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Ten Ways to Create a Customer-Centric Culture

I’ve talked and written a lot about how to create a customer-centric culture. I believe the basic premise is to start on the inside, with the employees. If you want to read more about it, there is a wealth of information in the articles on CustomerServiceBlog.com. For the short version to get you started, here is a list of the basics.

Written by Shep Hyken on Dec 12, 2014 8:51 PM. Last edited by Shep Hyken on Dec 12, 2014 8:53 PM.
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I’ve talked and written a lot about how to create a customer-centric culture. I believe the basic premise is to start on the inside, with the employees. If you want to read more about it, there is a wealth of information in the articles on CustomerServiceBlog.com. For the short version to get you started, here is a list of the basics:

  1. Define the culture. If you want to have a customer-centric service culture, think about exactly what it should look like. Start with the end in mind, and define what will deliver that experience.

  2. Communicate the culture. Once you have decided what you want your perfect customer experience to be, don’t keep it to yourself. In simple terms, convey your vision to your employees. Formulate a simple, memorable statement that everyone will understand.

  3. Hire the right people. Skills and attitude are important in delivering good customer service, but there is more. Make sure the people you hire have the right personality that fits in with the culture.

  4. Train your people right. Your employees will come to you from varied backgrounds, but regardless of their amazing educational qualifications or prior work experience, they need to be trained in your company culture to be successful for you. Start right away with the soft skills, focusing on your core values and customer service expectations.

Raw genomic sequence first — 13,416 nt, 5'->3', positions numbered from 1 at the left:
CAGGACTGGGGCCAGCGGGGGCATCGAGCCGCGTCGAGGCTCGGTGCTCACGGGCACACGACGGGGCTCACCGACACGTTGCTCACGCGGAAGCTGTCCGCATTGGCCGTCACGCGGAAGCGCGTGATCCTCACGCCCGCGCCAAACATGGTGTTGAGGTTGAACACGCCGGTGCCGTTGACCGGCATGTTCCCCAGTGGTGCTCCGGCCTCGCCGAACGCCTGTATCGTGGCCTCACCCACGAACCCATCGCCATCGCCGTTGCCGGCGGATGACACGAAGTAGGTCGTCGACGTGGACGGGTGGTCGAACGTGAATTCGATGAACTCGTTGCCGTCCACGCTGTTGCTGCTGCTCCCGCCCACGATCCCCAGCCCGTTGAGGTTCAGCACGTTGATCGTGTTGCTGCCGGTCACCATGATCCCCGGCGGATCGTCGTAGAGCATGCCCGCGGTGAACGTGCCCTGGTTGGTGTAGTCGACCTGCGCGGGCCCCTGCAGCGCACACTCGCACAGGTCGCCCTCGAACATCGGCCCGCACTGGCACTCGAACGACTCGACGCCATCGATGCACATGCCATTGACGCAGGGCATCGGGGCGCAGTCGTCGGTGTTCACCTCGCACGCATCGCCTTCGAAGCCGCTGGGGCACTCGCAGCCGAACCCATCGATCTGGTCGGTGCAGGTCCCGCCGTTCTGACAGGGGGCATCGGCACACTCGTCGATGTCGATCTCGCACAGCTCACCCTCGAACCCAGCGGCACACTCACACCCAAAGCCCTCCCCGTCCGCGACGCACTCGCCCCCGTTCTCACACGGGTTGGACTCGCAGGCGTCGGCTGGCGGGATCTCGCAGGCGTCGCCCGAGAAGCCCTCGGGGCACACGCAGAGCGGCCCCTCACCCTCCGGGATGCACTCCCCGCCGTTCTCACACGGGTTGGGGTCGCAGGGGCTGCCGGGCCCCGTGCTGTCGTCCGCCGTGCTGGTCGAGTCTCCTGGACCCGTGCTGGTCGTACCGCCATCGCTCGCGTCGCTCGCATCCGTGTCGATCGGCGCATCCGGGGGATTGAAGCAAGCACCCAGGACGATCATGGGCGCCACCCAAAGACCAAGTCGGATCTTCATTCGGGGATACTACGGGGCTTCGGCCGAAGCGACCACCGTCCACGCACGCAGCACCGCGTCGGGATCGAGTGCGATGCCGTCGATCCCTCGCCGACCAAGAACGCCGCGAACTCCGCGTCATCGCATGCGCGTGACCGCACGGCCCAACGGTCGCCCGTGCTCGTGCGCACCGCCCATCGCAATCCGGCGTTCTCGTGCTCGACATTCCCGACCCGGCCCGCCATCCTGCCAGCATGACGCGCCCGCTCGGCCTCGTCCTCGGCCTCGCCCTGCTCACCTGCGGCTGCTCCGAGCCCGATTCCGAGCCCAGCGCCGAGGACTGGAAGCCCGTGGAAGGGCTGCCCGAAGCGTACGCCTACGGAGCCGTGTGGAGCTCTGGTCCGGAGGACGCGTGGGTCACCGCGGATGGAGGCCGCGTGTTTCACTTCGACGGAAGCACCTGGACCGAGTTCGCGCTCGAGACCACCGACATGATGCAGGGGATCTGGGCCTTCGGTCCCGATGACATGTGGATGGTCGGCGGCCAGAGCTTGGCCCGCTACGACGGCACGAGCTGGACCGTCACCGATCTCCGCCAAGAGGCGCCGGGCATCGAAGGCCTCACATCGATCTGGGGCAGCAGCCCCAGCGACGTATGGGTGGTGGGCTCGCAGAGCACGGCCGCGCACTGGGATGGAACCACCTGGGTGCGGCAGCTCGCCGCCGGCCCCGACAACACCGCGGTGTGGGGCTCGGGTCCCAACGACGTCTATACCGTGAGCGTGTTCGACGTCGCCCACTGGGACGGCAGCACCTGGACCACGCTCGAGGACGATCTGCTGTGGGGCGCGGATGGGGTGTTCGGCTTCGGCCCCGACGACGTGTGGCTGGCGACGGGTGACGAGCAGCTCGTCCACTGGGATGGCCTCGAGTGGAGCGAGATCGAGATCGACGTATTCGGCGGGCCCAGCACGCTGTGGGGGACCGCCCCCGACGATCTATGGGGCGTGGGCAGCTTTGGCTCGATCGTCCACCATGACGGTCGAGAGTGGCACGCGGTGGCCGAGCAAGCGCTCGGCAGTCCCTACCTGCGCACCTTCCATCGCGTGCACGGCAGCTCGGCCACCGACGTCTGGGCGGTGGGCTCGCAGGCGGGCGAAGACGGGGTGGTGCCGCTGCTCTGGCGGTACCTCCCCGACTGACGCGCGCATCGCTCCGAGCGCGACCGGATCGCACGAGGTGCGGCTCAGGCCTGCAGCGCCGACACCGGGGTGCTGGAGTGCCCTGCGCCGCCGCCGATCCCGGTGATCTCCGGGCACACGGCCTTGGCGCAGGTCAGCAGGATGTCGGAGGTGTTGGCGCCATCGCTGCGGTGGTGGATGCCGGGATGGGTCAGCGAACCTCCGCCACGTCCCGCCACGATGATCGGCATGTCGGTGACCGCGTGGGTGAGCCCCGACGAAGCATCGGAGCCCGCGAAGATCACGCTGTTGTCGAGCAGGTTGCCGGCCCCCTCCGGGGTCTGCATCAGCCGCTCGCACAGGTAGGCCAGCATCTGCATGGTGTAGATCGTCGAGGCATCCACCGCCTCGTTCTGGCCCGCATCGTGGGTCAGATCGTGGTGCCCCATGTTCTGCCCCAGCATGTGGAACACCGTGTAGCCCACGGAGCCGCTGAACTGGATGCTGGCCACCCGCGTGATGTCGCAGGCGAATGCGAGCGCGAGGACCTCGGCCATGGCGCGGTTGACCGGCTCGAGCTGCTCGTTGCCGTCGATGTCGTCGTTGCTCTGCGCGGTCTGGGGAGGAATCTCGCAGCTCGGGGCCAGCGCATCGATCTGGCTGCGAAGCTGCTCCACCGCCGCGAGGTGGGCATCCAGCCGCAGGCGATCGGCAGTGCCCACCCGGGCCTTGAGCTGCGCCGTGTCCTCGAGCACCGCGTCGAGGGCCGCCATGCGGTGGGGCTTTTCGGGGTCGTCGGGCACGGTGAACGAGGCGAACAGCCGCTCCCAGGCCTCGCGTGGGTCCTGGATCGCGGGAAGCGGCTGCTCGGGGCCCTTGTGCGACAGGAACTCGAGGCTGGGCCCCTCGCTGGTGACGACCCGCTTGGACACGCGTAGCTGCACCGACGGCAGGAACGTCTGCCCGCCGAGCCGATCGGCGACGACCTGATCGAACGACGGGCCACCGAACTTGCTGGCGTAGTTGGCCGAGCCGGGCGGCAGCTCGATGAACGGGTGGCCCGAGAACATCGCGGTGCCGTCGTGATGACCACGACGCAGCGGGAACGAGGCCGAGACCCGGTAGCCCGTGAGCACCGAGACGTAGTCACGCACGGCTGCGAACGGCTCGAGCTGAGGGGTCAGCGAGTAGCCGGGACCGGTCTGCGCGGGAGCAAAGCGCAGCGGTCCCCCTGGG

5. Make the training inclusive. This means that everyone, management included, must participate in the training. Any less and the training will lose its impact. How can you impart the importance of the training if leadership is noticeably absent? It would send a negative message.

  6. Be an example. Everyone – but leaders in particular – should step up their customer service and be role models for those around them. Management should treat employees with the same respect and dignity that should be afforded to the customer – maybe even more so – and employees should serve each other as well.

  7. Empower employees to succeed. You have defined your customer service expectations and trained employees, now don’t overburden them with rules that get in the way. Once they have the tools, trust them and give them the freedom to do what it takes to meet your expectations.

  8. Give recognition. Let your employees know when they are doing well, both individually and collectively. Recognition is a great motivator and it will encourage them to continue doing a great job or even step it up to a higher level.

  9. Defend the culture. Everyone should be defending the company’s culture. If you see someone who is not upholding the vision of customer service, use it as a teaching moment. It will help the employee to grow and be more successful in the future.

  10. Celebrate success. Everyone loves appreciation, and it serves as motivation for the future as well. Let your people know when everything is working to plan. It could be something big, like an annual awards dinner, or smaller, such as an article in the newsletter or a pizza lunch.



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